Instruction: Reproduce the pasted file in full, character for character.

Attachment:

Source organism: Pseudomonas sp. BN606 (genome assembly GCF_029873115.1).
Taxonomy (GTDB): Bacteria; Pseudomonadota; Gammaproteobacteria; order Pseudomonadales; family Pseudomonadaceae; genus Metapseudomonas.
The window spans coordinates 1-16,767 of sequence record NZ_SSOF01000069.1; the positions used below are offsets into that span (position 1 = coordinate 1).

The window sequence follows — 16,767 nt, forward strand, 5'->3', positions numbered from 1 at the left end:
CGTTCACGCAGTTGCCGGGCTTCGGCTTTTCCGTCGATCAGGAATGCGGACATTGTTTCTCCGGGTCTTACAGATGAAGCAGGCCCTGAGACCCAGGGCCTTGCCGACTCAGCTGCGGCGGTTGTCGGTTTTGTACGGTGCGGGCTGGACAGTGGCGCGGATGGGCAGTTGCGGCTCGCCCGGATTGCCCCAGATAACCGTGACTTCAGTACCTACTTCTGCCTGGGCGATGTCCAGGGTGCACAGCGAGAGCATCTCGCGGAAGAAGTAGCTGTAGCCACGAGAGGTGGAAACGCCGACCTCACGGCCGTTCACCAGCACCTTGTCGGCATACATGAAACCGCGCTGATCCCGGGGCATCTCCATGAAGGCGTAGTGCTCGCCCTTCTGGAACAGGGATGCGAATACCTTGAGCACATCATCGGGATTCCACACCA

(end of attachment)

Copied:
Source organism: Pseudomonas sp. BN606 (genome assembly GCF_029873115.1).
Taxonomy (GTDB): Bacteria; Pseudomonadota; Gammaproteobacteria; order Pseudomonadales; family Pseudomonadaceae; genus Metapseudomonas.
The window spans coordinates 1-16,767 of sequence record NZ_SSOF01000069.1; the positions used below are offsets into that span (position 1 = coordinate 1).

The window sequence follows — 16,767 nt, forward strand, 5'->3', positions numbered from 1 at the left end:
CGTTCACGCAGTTGCCGGGCTTCGGCTTTTCCGTCGATCAGGAATGCGGACATTGTTTCTCCGGGTCTTACAGATGAAGCAGGCCCTGAGACCCAGGGCCTTGCCGACTCAGCTGCGGCGGTTGTCGGTTTTGTACGGTGCGGGCTGGACAGTGGCGCGGATGGGCAGTTGCGGCTCGCCCGGATTGCCCCAGATAACCGTGACTTCAGTACCTACTTCTGCCTGGGCGATGTCCAGGGTGCACAGCGAGAGCATCTCGCGGAAGAAGTAGCTGTAGCCACGAGAGGTGGAAACGCCGACCTCACGGCCGTTCACCAGCACCTTGTCGGCATACATGAAACCGCGCTGATCCCGGGGCATCTCCATGAAGGCGTAGTGCTCGCCCTTCTGGAACAGGGATGCGAATACCTTGAGCACATCATCGGGATTCCACACCA